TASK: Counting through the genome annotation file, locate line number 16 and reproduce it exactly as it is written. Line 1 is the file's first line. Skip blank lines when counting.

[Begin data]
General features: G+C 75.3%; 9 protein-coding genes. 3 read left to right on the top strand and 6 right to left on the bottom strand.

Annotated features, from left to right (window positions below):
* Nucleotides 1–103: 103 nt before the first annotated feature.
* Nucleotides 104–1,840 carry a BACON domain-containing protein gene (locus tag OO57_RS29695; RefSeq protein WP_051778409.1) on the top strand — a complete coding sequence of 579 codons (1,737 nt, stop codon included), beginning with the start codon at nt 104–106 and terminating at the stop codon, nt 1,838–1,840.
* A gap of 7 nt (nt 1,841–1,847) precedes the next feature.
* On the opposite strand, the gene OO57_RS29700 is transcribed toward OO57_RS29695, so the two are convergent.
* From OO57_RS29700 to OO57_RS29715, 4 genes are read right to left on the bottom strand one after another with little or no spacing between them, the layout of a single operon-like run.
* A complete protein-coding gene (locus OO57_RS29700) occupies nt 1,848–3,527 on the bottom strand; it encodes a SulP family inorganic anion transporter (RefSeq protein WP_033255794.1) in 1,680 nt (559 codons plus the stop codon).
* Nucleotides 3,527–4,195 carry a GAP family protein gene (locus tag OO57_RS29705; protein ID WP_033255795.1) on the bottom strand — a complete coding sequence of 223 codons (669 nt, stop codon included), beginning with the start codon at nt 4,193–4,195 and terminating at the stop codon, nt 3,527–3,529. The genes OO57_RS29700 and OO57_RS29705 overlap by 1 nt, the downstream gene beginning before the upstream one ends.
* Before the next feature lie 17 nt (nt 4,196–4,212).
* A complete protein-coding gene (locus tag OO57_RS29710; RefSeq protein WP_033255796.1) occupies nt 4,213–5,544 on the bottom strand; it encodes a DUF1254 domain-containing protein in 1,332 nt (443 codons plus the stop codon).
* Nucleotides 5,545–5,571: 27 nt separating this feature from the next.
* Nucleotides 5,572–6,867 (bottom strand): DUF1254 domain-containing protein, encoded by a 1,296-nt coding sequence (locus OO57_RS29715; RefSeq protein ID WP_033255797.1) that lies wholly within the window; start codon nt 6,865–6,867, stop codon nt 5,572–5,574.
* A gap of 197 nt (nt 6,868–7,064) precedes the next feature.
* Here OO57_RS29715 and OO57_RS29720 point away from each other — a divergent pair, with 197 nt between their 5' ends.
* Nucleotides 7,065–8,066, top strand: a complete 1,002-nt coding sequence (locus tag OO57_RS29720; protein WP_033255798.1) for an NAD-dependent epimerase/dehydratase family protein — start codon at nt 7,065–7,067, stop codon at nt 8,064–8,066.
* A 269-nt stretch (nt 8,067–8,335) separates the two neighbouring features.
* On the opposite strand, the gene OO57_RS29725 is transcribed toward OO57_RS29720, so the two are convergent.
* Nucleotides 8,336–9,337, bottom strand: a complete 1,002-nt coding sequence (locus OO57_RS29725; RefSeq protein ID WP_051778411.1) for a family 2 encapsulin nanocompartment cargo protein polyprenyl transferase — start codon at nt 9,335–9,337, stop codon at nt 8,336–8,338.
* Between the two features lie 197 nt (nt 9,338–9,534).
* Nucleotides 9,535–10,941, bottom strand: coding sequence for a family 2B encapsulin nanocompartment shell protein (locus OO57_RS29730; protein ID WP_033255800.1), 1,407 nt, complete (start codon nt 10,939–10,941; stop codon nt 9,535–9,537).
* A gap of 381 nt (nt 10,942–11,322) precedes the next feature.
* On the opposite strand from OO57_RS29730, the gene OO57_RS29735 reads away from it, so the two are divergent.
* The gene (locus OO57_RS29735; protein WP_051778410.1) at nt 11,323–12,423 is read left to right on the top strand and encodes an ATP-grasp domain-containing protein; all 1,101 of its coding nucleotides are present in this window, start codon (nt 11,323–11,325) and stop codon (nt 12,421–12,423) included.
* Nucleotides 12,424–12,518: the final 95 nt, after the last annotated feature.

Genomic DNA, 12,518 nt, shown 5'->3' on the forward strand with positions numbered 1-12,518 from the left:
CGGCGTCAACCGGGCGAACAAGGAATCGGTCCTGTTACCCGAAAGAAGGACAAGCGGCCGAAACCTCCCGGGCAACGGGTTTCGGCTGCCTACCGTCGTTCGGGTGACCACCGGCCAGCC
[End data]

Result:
* Nucleotides 7,065–8,066, top strand: a complete 1,002-nt coding sequence (locus tag OO57_RS29720; protein WP_033255798.1) for an NAD-dependent epimerase/dehydratase family protein — start codon at nt 7,065–7,067, stop codon at nt 8,064–8,066.